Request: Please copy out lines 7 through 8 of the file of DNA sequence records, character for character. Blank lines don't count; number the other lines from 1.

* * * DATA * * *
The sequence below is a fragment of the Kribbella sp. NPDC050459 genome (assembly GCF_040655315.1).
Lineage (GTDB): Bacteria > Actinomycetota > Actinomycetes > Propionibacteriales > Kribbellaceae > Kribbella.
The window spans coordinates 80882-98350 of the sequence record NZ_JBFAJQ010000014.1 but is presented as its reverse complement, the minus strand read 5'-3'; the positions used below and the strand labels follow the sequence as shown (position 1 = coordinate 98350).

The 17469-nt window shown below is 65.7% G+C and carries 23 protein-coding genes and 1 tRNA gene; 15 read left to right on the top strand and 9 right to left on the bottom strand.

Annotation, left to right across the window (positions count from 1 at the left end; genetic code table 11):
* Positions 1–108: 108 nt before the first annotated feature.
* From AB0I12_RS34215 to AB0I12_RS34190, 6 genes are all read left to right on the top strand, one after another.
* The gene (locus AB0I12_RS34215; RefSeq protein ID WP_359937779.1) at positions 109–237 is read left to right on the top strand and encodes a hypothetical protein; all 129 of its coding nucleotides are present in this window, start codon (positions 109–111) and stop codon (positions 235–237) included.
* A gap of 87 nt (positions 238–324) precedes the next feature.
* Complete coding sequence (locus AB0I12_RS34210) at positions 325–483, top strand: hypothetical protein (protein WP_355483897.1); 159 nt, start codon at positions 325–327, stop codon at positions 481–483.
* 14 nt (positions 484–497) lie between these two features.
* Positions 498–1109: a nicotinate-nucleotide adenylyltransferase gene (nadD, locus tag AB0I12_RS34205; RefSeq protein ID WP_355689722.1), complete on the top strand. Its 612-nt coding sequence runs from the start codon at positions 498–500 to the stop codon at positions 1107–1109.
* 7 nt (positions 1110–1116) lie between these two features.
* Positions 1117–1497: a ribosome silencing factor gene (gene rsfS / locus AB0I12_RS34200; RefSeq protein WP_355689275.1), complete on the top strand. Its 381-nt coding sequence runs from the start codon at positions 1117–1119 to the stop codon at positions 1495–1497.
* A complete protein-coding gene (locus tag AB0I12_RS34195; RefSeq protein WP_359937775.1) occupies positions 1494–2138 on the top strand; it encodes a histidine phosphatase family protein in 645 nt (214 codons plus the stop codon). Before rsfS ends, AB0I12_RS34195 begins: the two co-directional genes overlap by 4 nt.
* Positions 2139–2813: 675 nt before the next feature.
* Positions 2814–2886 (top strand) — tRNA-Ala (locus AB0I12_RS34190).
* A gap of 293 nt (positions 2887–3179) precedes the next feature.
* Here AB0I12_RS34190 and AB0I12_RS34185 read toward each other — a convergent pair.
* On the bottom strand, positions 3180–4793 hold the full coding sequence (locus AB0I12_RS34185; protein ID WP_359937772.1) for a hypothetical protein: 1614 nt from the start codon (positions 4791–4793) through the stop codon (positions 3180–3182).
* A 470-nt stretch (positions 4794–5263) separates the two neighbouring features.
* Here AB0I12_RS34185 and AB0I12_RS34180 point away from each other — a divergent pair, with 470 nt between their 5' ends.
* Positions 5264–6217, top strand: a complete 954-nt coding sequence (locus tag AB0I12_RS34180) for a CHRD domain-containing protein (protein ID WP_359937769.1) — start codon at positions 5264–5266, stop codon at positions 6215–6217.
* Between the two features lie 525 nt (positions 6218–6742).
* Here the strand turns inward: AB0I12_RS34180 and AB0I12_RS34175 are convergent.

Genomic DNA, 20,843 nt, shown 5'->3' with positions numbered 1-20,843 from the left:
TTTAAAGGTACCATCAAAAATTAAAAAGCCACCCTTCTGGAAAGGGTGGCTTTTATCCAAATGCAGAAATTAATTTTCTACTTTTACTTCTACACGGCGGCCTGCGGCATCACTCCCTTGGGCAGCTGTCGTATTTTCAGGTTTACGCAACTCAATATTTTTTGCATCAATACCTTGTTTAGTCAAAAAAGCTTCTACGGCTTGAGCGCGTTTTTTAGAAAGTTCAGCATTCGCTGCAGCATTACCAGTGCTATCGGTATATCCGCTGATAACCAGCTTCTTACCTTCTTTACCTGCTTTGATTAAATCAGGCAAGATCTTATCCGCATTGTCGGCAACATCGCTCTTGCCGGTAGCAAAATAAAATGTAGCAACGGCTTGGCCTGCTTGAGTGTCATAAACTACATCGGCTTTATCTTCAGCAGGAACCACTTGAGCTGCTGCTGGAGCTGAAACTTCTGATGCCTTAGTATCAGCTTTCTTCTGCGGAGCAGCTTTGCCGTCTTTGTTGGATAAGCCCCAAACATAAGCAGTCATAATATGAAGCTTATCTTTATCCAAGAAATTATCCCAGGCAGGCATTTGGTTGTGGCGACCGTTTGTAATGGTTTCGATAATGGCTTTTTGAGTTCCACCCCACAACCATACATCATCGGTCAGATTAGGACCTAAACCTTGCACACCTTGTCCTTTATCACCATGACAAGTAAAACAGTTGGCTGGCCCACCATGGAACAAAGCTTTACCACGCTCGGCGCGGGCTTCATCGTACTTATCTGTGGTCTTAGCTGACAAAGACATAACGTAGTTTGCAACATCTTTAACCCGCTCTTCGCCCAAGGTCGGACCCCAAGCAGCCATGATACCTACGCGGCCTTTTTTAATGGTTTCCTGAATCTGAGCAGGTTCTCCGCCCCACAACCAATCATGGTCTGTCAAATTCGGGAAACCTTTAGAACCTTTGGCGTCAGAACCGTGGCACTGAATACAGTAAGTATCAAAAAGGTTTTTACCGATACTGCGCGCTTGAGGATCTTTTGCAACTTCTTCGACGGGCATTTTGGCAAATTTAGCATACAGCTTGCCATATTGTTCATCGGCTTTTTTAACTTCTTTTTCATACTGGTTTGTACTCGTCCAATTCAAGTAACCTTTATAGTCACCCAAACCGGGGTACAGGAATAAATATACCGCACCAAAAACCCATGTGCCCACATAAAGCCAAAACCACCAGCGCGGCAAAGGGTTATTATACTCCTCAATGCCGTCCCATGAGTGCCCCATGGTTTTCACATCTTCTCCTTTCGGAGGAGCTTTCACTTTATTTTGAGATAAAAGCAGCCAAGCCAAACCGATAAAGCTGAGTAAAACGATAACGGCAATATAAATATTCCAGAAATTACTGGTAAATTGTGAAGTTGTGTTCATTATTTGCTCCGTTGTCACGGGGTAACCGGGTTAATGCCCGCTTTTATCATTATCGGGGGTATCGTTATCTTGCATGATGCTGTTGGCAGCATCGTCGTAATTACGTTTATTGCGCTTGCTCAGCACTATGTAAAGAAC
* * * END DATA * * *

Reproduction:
* From AB0I12_RS34215 to AB0I12_RS34190, 6 genes are all read left to right on the top strand, one after another.
* The gene (locus AB0I12_RS34215; RefSeq protein ID WP_359937779.1) at positions 109–237 is read left to right on the top strand and encodes a hypothetical protein; all 129 of its coding nucleotides are present in this window, start codon (positions 109–111) and stop codon (positions 235–237) included.